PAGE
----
In addition to food and water, nearly every part of the coconut tree has a multitude of uses: fronds can be fashioned into baskets and shelters, husks can be woven into ropes, shells used for charcoal, trunks can be made into lumber, the list goes on. While images of coconut trees are increasingly trendy in today’s world, especially here in Hawaii, the general knowledge of how to use the plant is unfortunately slowly being lost. That’s where Coconut Information comes in. What Ryan believes to be holding most people back from utilizing coconuts to their full potential is simply a lack of knowledge. While classes at Coconut Information are geared towards Hawaii residents, anyone is welcome, including visitors who are interested in coconuts or simply looking to try something new.
Guests at Coconut Information will receive a full coconut rundown- Coconut 101 as Ryan likes to call it. Not only will you learn how to use the proper tools for opening and harvesting coconuts, but you will also learn how to identify coconuts in their different stages, a handful of recipes, and of course, an abundance of facts about coconuts. Most classes start with a “coconut wine tasting”, where you sample water and meat from the various stages of maturity, from the six-month-old “poppers” to 13-14-month-old brown coconuts. The young green “poppers” are the youngest stage of coconut that can be eaten and are so pressurized and full of water that when opened, a distinct pop can be heard. In Hawaiian culture, water from “poppers” was considered holy because it is the only water to have never touched the ground. This water was believed to be a manifestation of the god Ku, one of Hawaii’s four great gods.
In addition to staples like coconut milk and coconut oil, cooking classes at Coconut Information explore a variety of unconventional coconut-based dishes. Coconut recipes don’t always have to be sweet, in fact, Ryan has perfected savory dishes from rich coconut gravy to smoky coconut noodles. For Hawaii residents, learning how to use coconut trees to their full potential is one step in the right direction, not only towards food security but sustainability as well. Prior to my visit to Coconut Information, I hardly paid the four bountiful coconut trees in my yard a passing glass. Coconut milk was regularly on my grocery list, and instead of using the coconuts that sat right outside my window, I drove to the store to pick up cans that had been shipped thousands of miles across the Pacific. Today it seems silly that I would leave my home for something as simple and easy to make as coconut milk. Besides, the homemade stuff tastes so much better than anything store-bought. Although not all visitors may have the privilege of having coconut trees in their front yard, the recipes, tips, and tricks you will learn at Coconut Information are sure to impress your friends and broaden your appreciation for the plant.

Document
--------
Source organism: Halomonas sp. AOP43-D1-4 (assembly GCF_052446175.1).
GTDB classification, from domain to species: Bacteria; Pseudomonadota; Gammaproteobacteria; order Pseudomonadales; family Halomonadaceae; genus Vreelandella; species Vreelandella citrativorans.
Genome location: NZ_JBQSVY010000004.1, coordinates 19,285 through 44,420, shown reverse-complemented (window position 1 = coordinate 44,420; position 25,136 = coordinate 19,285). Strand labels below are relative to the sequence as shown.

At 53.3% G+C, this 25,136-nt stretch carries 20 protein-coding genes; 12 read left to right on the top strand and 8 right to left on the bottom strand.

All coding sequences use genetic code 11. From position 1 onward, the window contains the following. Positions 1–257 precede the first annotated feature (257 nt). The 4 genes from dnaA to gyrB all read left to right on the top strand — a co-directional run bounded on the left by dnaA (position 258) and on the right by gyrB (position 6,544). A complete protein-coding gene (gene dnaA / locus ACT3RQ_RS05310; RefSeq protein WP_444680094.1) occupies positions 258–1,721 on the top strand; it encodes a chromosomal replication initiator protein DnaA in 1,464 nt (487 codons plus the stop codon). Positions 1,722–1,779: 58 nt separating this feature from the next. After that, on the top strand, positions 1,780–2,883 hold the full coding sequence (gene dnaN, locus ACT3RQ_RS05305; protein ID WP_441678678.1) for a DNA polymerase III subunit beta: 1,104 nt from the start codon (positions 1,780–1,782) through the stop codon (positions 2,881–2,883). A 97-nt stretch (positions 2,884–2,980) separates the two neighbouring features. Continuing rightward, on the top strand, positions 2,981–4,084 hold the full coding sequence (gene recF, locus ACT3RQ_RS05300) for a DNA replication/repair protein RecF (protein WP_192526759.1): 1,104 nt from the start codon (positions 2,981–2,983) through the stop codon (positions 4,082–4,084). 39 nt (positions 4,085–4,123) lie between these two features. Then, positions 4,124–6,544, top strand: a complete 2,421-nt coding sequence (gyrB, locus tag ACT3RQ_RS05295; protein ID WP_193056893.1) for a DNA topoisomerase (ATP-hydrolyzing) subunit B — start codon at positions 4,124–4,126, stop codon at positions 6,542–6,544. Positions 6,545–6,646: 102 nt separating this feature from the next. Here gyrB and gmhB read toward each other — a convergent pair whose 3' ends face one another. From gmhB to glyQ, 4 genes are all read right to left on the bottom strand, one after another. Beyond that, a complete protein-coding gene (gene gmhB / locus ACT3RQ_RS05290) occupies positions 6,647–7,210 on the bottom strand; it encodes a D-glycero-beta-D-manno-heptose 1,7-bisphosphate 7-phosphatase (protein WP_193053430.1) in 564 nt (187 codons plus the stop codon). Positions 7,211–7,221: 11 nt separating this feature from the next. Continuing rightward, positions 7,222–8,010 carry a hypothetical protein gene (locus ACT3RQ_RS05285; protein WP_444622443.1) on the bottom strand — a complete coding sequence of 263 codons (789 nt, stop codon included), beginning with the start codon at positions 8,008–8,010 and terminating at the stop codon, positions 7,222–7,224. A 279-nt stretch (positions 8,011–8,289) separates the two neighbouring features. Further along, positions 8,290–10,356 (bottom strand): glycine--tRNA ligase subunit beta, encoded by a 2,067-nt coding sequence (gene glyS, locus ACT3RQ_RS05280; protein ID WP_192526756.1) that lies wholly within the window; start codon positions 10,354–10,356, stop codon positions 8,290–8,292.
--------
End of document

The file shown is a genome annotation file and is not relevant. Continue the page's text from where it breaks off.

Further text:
Towards the end of my visit, Ryan explained the ideal conditions necessary for coconuts to thrive. With the exception of a few outliers, coconuts are abundant in the tropics- mostly between the Tropic of Cancer and the Tropic of Capricorn. Hawaii is nestled just below the Tropic of Cancer, and had the islands been formed only a few hundred miles north, coconuts would be unlikely to exist in Hawaii at all. “Hawaii is so lucky to have coconuts,” says Ryan. “It would be a shame not to take advantage of them.”